RISE Moldova Director Iurie Sanduta told Media-azi.md that journalists applied to the CEC for additional information about the candidates because they faced certain difficulties in documenting their investigations and had no answers to all questions about the candidates’ assets. ‘Certain party leaders’ declarations of income contain data about their connection to foreign companies. However, a verification showed that there are no such firms in the companies registers of the respective countries. That’s when we told ourselves that we should see the candidates’ original declarations at the CEC. This was the main purpose of requesting access to data’, says Iurie Sanduta.
The request for information was sent to the CEC on 16 January 2019. In its response to RISE on 22 January, CEC Chairperson Alina Russu said that physical access to original documents can be provided at CEC headquarters only, after signing a Non-Disclosure Agreement.
RISE journalists went to the CEC to conclude this agreement on 6 February 2019. There, however, they were told that they could not have access to the candidates’ original declarations since those contained personal data. The CEC Chairperson suggested them to take the case to the court. ‘CEC Chairman suggesting us to sue them after she had initially invited us to sign the non-disclosure agreement and examine the declarations of income, seemed somehow odd’, Iurie Sanduta told us.
He finds this case inexplicable because last year the CEC granted the RISE Moldova’s request to access the list of political parties’ donors. Journalists treated the data in compliance with the legislation on the protection of personal data. ‘We signed a Non-Disclosure Agreement at the CEC back then and they gave us access to the data’, says Iurie Sanduta.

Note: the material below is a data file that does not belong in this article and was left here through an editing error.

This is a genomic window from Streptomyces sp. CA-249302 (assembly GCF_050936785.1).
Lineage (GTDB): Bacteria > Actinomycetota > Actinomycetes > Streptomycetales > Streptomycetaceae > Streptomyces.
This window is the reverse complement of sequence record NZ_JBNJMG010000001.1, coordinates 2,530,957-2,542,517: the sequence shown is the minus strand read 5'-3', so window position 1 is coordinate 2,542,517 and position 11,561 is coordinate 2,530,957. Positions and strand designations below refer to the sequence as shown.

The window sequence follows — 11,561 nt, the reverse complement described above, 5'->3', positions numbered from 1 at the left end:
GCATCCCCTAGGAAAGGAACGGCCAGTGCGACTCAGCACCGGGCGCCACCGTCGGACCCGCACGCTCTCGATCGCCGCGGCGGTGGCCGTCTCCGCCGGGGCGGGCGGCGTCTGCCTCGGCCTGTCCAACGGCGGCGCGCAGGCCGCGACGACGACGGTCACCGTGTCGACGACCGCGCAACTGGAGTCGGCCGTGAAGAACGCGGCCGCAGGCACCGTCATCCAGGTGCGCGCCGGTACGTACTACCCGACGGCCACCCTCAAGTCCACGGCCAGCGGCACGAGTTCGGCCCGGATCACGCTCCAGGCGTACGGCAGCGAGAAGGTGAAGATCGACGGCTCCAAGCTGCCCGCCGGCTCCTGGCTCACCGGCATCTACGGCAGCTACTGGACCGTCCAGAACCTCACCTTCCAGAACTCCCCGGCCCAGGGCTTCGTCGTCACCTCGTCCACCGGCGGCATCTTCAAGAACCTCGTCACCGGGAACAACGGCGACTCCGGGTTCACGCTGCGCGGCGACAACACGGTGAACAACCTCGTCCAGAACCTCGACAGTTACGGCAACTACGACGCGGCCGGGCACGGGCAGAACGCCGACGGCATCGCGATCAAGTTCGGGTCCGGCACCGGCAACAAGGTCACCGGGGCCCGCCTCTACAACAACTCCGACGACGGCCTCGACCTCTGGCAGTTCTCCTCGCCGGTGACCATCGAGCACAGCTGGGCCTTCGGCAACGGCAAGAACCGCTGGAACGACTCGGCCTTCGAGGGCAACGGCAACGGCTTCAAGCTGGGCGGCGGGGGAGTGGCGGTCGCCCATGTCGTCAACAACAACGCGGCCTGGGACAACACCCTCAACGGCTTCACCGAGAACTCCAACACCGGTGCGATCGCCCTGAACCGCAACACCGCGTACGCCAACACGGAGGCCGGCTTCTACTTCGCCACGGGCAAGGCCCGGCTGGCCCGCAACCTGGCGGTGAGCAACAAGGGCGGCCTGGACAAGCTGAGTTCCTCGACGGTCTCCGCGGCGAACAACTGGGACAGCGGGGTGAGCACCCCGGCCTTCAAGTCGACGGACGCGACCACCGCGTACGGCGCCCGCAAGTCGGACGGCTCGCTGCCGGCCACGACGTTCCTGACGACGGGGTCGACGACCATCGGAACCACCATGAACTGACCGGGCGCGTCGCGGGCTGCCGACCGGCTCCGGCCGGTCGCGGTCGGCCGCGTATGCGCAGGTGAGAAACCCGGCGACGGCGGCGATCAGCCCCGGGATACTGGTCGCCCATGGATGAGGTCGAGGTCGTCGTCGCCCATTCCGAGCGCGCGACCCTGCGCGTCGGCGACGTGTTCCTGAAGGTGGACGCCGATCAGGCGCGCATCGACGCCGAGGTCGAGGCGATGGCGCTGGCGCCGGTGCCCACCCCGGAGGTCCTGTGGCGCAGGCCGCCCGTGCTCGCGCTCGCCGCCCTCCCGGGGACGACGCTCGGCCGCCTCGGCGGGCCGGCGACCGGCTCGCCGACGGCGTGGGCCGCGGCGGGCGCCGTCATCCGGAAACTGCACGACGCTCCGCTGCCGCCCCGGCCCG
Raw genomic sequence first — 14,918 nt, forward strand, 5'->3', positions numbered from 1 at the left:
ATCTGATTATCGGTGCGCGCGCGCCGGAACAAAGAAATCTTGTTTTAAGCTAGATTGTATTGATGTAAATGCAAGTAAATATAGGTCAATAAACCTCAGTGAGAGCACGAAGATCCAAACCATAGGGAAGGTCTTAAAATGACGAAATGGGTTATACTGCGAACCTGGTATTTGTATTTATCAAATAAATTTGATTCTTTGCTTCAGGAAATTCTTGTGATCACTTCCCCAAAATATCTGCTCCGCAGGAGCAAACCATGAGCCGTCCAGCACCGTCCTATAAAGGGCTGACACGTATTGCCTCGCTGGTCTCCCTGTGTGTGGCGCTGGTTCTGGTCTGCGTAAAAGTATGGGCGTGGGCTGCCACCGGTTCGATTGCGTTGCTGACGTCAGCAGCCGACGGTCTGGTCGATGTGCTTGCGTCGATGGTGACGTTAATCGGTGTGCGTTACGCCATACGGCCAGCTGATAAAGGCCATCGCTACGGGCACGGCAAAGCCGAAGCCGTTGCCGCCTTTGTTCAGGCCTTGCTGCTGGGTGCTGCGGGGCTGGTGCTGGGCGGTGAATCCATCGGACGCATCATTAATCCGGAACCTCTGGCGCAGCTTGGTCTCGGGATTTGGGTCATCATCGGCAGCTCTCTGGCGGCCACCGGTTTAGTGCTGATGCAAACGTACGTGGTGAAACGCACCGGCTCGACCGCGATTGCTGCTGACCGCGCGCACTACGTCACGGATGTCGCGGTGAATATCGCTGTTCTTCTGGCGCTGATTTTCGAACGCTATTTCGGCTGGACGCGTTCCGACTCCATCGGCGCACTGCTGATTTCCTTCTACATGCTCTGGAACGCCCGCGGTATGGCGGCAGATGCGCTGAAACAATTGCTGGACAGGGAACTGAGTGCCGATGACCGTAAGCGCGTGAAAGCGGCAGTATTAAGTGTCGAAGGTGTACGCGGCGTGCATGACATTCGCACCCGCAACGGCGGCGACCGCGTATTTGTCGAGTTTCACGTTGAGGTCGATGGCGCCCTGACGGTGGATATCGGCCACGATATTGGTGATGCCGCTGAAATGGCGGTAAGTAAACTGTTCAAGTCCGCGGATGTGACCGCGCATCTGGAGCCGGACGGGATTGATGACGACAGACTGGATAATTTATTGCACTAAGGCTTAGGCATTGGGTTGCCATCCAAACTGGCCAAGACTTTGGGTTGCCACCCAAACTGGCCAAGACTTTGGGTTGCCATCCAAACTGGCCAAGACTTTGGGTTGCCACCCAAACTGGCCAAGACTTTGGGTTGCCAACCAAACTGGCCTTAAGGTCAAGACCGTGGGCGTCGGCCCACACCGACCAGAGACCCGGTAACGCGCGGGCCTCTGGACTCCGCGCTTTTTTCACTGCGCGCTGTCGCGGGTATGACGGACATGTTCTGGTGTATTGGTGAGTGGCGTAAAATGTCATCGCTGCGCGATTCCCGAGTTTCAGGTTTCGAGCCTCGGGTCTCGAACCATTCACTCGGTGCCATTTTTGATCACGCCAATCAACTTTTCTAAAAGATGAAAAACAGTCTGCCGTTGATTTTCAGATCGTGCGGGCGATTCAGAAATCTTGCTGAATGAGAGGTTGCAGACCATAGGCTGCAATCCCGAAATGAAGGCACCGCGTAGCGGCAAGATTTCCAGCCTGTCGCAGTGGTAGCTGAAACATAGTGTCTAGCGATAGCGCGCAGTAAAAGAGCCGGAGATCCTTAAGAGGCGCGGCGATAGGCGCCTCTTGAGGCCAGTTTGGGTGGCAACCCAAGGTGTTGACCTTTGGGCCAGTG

The Association of Investigative Reporters and Editorial Security in Moldova has the status of data processing operator, while the information regarding the declarations of property of the election candidates are documents of public interest.
Previously the CIJM editorial office won the lawsuit against the Central Electoral Commission in the court of first instance in another case of Center for Investigative Journalism journalists against the CEC. The latter had restricted journalists’ access to the information of public interest during the election campaign. The court found the violation of the Center’s right to access the requested information: signature sheets submitted by the initiative groups for the registration of the candidates and financial reports of the election contestants. In that case magistrates ordered the CEC to provide the data the CIJM journalists requested access to.
The CEC published the first declarations of property of the electoral contestants in early January, but soon after it blocked the users’ access to them claiming there were unprocessed data. Subsequently, the access was unblocked, but some of the data that initially were available in certain declarations, were no longer there.